A few years ago, Kathleen Hamilton became a foster mom to 13 and 14 year old boys, who also happened to be her nephews. Both needed extensive dental work, and the services were to be covered by the state’s Medi-Cal program. But year after year, Hamilton ran into a snag.

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Researchers Studying Whether Pesticide Exposure Affects Farmworkers’ Brain Health

July 13, 2014

Researchers Studying Whether Pesticide Exposure Affects Farmworkers’ Brain Health

By Hannah Guzik

On her way to her office in Oxnard, Rachel Casas drives past farmworkers bent over in the fields. Because she is a neuropsychologist, she wonders whether there are pesticides in those fields and if the chemicals may be affecting the laborers.

She still doesn’t know the answer to that question, but she and two other Cal Lutheran University researchers are getting closer to finding out.

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State restores some funding for kids with special needs

July 8, 2014

State restores some funding for kids with special needs

By Lisa Renner

Born five weeks premature, 2-year-old Corbin can’t speak as well as other children his age. But the Modesto toddler is improving all the time because of an infant development specialist provided by California’s Early Start program.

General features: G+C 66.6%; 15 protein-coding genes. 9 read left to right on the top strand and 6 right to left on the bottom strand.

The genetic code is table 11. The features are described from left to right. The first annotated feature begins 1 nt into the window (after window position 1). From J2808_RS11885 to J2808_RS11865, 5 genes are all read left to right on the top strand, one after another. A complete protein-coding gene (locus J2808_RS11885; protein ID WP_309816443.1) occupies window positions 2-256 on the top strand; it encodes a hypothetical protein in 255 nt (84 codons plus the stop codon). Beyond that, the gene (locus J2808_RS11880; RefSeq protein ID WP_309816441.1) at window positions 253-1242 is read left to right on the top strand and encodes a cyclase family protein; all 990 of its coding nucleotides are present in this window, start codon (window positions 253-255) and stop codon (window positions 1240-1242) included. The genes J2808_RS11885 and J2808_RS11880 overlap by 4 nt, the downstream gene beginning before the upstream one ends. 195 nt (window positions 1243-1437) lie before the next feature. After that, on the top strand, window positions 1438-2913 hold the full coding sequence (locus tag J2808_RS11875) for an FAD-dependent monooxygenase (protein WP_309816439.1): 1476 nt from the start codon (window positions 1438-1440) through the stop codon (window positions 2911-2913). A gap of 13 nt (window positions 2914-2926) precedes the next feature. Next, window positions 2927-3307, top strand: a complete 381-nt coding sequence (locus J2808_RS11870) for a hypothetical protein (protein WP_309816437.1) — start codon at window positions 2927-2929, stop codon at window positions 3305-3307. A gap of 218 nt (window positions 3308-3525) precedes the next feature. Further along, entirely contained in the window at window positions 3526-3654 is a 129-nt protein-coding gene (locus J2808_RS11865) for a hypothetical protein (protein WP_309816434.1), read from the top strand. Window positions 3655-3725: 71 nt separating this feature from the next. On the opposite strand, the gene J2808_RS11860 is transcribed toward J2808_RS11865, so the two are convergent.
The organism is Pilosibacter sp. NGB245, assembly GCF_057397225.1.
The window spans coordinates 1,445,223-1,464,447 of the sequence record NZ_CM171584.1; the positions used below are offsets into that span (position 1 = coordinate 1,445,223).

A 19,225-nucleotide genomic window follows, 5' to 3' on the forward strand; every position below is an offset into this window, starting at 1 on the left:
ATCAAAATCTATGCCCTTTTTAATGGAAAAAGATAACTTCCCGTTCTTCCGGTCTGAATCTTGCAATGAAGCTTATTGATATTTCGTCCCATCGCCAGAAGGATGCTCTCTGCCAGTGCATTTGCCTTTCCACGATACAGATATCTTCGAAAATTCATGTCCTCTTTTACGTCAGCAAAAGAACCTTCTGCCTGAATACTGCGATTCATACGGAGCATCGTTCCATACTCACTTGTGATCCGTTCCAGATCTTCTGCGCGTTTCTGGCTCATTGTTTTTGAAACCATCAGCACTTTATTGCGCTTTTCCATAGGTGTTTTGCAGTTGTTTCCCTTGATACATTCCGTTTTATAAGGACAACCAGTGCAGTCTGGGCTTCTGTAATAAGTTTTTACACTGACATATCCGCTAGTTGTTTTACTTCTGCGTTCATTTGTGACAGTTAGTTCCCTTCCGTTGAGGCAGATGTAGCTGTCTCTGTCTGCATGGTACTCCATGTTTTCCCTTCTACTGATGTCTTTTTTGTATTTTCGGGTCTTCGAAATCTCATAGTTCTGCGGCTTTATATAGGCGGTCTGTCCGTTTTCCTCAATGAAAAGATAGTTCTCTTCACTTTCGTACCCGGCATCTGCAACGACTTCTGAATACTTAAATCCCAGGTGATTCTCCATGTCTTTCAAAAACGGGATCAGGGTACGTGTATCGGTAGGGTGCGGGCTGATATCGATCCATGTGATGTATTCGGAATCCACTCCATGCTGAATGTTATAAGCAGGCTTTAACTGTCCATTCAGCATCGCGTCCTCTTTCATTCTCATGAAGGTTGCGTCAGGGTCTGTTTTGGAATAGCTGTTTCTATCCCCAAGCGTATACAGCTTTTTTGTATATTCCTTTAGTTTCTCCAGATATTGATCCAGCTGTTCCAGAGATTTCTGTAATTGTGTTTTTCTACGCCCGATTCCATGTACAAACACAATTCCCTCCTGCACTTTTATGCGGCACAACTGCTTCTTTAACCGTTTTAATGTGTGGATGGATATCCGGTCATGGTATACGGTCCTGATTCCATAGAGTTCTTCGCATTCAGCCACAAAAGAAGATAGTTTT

Now more infants and toddlers with developmental delays and those at risk of delays will receive those services because of the state Legislature’s recent move to restore funding of the program to 2009 levels.

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Too Few Docs to Set Baby Boomer Bones

July 8, 2014

Too Few Docs to Set Baby Boomer Bones

By Lisa Renner

More and more baby boomers start their senior years they are encountering an unwelcome side effect of aging – more falls and more fractures. At the same time, orthopedic surgeons in underserved areas are retiring to enjoy their golden years. Soon, advocates worry, there will be too few surgeons left to treat the growing number of elderly people who will require expert help with their broken bones.